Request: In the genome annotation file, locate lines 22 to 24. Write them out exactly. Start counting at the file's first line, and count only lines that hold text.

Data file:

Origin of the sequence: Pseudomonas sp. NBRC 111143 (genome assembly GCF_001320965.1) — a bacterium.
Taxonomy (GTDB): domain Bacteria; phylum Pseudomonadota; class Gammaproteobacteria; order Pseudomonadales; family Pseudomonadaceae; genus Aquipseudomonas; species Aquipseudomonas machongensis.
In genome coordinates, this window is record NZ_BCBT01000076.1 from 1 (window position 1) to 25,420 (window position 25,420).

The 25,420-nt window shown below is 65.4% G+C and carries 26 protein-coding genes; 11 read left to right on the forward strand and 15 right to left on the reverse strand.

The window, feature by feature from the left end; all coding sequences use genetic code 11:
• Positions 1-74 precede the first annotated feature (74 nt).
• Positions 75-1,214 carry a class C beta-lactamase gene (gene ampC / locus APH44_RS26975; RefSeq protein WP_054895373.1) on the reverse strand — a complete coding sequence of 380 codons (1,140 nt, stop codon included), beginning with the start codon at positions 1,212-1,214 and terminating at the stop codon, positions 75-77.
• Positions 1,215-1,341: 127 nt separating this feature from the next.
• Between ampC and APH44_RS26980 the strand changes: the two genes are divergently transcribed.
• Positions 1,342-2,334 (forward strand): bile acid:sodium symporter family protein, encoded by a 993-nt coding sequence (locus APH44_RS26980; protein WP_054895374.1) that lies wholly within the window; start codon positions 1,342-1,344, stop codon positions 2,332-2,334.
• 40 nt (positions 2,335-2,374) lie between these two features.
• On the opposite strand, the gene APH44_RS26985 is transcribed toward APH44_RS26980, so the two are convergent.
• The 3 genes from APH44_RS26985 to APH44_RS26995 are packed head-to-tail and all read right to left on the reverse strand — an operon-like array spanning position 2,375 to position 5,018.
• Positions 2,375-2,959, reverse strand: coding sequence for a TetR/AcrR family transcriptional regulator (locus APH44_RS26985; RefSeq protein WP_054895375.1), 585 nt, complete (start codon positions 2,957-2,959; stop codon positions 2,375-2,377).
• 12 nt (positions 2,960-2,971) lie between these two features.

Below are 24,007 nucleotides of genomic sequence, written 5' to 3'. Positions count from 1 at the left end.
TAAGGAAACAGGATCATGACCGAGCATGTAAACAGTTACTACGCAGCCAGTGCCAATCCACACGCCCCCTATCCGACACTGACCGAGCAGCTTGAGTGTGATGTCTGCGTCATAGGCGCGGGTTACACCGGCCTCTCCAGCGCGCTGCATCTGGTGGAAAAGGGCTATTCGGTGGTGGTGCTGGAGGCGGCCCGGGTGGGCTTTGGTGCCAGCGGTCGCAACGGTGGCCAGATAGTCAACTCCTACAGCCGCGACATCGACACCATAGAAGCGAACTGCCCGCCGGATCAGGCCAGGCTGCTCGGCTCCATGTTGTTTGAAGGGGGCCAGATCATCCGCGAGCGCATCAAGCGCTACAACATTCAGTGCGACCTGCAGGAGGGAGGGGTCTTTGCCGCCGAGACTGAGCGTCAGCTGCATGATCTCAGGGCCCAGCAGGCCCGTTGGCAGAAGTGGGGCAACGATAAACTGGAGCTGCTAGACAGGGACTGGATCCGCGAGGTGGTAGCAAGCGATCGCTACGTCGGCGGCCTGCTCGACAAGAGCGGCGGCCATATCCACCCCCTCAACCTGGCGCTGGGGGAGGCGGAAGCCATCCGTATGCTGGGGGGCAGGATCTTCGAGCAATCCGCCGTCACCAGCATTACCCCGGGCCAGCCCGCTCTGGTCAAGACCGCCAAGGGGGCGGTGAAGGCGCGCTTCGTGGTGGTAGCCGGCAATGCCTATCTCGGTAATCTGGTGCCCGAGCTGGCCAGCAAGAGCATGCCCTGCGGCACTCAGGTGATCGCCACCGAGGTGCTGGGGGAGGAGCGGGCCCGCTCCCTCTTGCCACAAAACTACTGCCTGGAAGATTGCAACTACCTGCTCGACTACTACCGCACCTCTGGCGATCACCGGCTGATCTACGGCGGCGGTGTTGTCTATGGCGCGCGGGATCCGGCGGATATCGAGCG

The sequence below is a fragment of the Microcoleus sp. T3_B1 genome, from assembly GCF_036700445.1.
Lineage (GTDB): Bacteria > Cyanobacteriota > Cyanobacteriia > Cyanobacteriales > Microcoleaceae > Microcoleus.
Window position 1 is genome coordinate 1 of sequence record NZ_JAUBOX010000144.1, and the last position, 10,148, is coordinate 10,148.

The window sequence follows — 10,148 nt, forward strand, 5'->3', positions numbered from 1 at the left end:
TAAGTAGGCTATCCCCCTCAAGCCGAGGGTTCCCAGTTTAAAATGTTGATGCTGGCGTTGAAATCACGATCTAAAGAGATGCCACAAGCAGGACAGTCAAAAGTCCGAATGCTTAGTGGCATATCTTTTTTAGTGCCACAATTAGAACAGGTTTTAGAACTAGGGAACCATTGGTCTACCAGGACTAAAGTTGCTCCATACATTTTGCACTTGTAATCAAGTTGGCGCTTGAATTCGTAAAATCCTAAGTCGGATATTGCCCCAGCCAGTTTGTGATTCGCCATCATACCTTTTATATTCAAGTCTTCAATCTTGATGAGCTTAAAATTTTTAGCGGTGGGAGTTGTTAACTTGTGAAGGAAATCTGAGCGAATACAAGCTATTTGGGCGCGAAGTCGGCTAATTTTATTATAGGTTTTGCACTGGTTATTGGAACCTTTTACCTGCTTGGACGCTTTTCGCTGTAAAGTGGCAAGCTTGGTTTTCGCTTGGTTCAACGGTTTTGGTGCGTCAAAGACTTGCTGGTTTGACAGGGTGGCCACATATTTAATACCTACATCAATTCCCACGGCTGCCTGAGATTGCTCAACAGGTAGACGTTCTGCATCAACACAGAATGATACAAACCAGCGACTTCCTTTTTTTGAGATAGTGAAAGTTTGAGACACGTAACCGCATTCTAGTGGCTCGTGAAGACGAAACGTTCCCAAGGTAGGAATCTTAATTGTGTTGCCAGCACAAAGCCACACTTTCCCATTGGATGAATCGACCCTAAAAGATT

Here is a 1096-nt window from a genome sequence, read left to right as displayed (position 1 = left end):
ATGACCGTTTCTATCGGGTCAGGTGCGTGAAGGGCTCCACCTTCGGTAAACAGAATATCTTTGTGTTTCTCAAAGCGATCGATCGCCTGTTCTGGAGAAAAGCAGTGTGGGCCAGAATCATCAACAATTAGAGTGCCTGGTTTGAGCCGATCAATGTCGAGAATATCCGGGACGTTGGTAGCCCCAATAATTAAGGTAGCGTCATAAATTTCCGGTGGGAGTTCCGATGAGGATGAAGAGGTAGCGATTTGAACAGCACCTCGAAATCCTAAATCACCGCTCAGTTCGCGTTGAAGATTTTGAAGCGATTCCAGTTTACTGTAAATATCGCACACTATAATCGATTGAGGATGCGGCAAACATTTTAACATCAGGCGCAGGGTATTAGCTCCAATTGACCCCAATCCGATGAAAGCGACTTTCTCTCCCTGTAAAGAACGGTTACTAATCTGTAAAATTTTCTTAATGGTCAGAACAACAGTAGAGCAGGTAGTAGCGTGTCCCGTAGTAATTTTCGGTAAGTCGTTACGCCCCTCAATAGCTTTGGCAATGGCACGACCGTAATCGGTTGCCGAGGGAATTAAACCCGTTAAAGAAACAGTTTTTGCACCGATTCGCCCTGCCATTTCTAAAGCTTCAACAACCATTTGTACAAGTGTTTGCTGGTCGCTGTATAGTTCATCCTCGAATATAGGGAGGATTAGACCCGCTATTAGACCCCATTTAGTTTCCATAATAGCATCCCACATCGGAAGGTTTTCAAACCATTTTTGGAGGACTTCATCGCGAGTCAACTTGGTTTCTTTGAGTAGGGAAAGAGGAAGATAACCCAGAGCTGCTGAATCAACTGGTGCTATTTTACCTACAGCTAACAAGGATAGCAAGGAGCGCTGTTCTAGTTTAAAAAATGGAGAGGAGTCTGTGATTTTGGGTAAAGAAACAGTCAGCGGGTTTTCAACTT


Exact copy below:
TAAGTAGGCTATCCCCCTCAAGCCGAGGGTTCCCAGTTTAAAATGTTGATGCTGGCGTTGAAATCACGATCTAAAGAGATGCCACAAGCAGGACAGTCAAAAGTCCGAATGCTTAGTGGCATATCTTTTTTAGTGCCACAATTAGAACAGGTTTTAGAACTAGGGAACCATTGGTCTACCAGGACTAAAGTTGCTCCATACATTTTGCACTTGTAATCAAGTTGGCGCTTGAATTCGTAAAATCCTAAGTCGGATATTGCCCCAGCCAGTTTGTGATTCGCCATCATACCTTTTATATTCAAGTCTTCAATCTTGATGAGCTTAAAATTTTTAGCGGTGGGAGTTGTTAACTTGTGAAGGAAATCTGAGCGAATACAAGCTATTTGGGCGCGAAGTCGGCTAATTTTATTATAGGTTTTGCACTGGTTATTGGAACCTTTTACCTGCTTGGACGCTTTTCGCTGTAAAGTGGCAAGCTTGGTTTTCGCTTGGTTCAACGGTTTTGGTGCGTCAAAGACTTGCTGGTTTGACAGGGTGGCCACATATTTAATACCTACATCAATTCCCACGGCTGCCTGAGATTGCTCAACAGGTAGACGTTCTGCATCAACACAGAATGATACAAACCAGCGACTTCCTTTTTTTGAGATAGTGAAAGTTTGAGACACGTAACCGCATTCTAGTGGCTCGTGAAGACGAAACGTTCCCAAGGTAGGAATCTTAATTGTGTTGCCAGCACAAAGCCACACTTTCCCATTGGATGAATCGACCCTAAAAGATT

Here is a 1096-nt window from a genome sequence, read left to right as displayed (position 1 = left end):
ATGACCGTTTCTATCGGGTCAGGTGCGTGAAGGGCTCCACCTTCGGTAAACAGAATATCTTTGTGTTTCTCAAAGCGATCGATCGCCTGTTCTGGAGAAAAGCAGTGTGGGCCAGAATCATCAACAATTAGAGTGCCTGGTTTGAGCCGATCAATGTCGAGAATATCCGGGACGTTGGTAGCCCCAATAATTAAGGTAGCGTCATAAATTTCCGGTGGGAGTTCCGATGAGGATGAAGAGGTAGCGATTTGAACAGCACCTCGAAATCCTAAATCACCGCTCAGTTCGCGTTGAAGATTTTGAAGCGATTCCAGTTTACTGTAAATATCGCACACTATAATCGATTGAGGATGCGGCAAACATTTTAACATCAGGCGCAGGGTATTAGCTCCAATTGACCCCAATCCGATGAAAGCGACTTTCTCTCCCTGTAAAGAACGGTTACTAATCTGTAAAATTTTCTTAATGGTCAGAACAACAGTAGAGCAGGTAGTAGCGTGTCCCGTAGTAATTTTCGGTAAGTCGTTACGCCCCTCAATAGCTTTGGCAATGGCACGACCGTAATCGGTTGCCGAGGGAATTAAACCCGTTAAAGAAACAGTTTTTGCACCGATTCGCCCTGCCATTTCTAAAGCTTCAACAACCATTTGTACAAGTGTTTGCTGGTCGCTGTATAGTTCATCCTCGAATATAGGGAGGATTAGACCCGCTATTAGACCCCATTTAGTTTCCATAATAGCATCCCACATCGGAAGGTTTTCAAACCATTTTTGGAGGACTTCATCGCGAGTCAACTTGGTTTCTTTGAGTAGGGAAAGAGGAAGATAACCCAGAGCTGCTGAATCAACTGGTGCTATTTTACCTACAGCTAACAAGGATAGCAAGGAGCGCTGTTCTAGTTTAAAAAATGGAGAGGAGTCTGTGATTTTGGGTAAAGAAACAGTCAGCGGGTTTTCAACTT